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Harryu

Initializing arrays

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I declare a pointer to an "sParticle" structure like this: sParticle *m_pParticles; In the sParticle structure, I have two constructors, 1 that takes multiple parameters, 1 that takes none. When I want to initialize m_pParticles, I do this: m_pParticles = new sParticle[512](Parameters...); Doing this results in a compiler error saying: error C2075: 'Target of operator new()' : array initialization needs curly braces However, when I initialize the pointer using the constructor that takes NO parameters, like this: m_pParticles = new sParticle[512](); It works perfectly. Is there a way I can make the first method work?

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hello

I am not really sure how to get it to work. I just thought that I would make a suggestion that may work. You may have already tried...

Try this:
m_pParticles = new (sParticle[512])(Parameters...);

can't hurt to try :).

regards.

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Simply put, it's not possible. An alternative is:



sParticle **m_pParticles;

m_pParticles = new sParticle*[512];

for(int i=0; i<512; ++i) {
m_pParticles[i] = new sParticle(arg);
}

//Don't forget to delete after use.





or, if you can live without the constructor:


sParticle *m_pParticles;

m_pParticles = new sParticle[512];

for(int i=0; i<512; ++i) {
m_pParticles.setSomeStuff(foo);
}




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If you don't want an array of pointers, but still want to use a constructor, I think placement new would work.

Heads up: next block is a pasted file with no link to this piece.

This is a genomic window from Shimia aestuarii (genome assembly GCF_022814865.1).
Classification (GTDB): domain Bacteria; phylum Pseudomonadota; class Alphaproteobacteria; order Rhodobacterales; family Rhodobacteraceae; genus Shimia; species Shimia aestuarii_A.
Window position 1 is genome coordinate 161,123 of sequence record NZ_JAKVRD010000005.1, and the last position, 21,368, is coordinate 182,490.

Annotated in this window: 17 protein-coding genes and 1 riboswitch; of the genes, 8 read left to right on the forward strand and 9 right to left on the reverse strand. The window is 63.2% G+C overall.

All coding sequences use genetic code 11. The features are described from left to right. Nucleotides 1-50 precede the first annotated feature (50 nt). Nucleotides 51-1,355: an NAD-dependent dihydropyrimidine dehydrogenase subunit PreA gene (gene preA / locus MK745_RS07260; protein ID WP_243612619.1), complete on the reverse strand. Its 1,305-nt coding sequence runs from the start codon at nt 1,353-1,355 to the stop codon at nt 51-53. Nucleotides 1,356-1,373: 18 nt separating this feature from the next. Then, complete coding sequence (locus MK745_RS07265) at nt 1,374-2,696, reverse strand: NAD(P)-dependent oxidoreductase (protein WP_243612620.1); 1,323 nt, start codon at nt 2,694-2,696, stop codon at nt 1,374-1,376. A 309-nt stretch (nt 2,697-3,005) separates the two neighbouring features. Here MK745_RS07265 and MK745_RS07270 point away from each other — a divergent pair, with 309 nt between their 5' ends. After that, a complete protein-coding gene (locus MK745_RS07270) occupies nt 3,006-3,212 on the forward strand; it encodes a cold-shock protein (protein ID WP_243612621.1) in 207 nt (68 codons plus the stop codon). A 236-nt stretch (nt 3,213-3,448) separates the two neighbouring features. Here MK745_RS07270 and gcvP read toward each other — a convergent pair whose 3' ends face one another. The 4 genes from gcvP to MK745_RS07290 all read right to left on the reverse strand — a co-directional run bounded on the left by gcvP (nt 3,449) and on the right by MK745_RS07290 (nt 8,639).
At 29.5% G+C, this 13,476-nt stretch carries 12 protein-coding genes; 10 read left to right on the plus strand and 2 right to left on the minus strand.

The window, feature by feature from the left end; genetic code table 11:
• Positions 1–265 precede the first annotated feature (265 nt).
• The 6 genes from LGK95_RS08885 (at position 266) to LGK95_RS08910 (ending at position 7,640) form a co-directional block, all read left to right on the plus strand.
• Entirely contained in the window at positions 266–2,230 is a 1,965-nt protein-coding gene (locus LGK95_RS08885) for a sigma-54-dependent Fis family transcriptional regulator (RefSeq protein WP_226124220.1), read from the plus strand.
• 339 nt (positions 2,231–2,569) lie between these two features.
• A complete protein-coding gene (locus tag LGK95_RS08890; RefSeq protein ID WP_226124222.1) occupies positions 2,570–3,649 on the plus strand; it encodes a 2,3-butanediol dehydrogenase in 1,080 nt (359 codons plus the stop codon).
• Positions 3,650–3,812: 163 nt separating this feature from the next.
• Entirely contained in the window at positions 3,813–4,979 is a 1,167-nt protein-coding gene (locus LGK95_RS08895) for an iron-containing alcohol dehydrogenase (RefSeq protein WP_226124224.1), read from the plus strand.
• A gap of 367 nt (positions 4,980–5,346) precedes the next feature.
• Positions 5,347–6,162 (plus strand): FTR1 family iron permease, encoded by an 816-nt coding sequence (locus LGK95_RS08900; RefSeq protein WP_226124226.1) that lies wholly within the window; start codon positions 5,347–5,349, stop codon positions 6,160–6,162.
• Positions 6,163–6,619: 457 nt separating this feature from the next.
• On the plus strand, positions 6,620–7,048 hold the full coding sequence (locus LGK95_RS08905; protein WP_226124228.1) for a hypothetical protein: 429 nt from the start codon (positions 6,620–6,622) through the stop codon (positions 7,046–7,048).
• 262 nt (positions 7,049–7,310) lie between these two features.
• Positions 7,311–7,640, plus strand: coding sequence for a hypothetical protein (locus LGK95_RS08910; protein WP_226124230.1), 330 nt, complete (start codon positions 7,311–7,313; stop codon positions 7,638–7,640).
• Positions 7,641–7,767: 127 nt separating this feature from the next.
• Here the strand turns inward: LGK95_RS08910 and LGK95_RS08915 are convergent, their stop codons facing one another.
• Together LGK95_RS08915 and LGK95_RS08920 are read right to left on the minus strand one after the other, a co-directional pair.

// allocate memory
sParticle *m_pParticles = reinterpret_cast<sParticle *>(operator new(512*sizeof(sParticle)));

// use placement new to construct the object in user-provided memory
for(int i = 0; i < 512; ++i)
{
new(m_pParticles + i) sParticle(parameters ...);
}

Although this requires you to manually trigger the destructors aswell.

// call destructor
for(int i = 0; i < 512; ++i)
{
m_pParticles[i].~sParticle();
}

// release memory
operator delete(m_pParticles);

Tried it, and seems to work, but not 100% sure it's correct. If it isn't please say so [grin]

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Quote:
Original post by xMcBaiNx
...Simply put, it's not possible...


Yes it is possible and there are two methods to do it:

1. non-recommended method without using standard library algorithms:


#include <new> // placement new

//....

size_t N = 512;

// allocates only
sParticle* s = static_cast<sParticle*>(::operator new(sizeof(sParticle) * N));

for(int i = 0; i < N; ++i)
::new(s + i) sParticle(param); // constructs only, placement new operator

for(int i = 0; i < N; ++i)
s[i].~sParticle(); // destroy only, must be done for NON POD-types with non trivial destructors

::operator delete(s); // deallocate only



2. recommended method


#include <vector>

//....
std::vector<sParticle> v(size, param);


@Harryu: Prefer std::vector for dynamic arrays in C++ over C-style dynamic arrays period. Don't use method 1 99% of the time, std::vector already works similar to this but takes advantage of optimizations you've never heard of before.

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Quote:
Original post by Brother Bob
Quote:
Original post by snk_kid
2. recommended method


#include <vector>

//....
std::vector<sParticle> v(size, param);


Indeed the recommended method, but shouldn't it be

std::vector<sParticle> v(size, sParticle(param));

instead?


If the constructor has been declared explicit or has more than one parameter with no default values then yes other wise it's valid because it's implicitly converted, they are equivalent.

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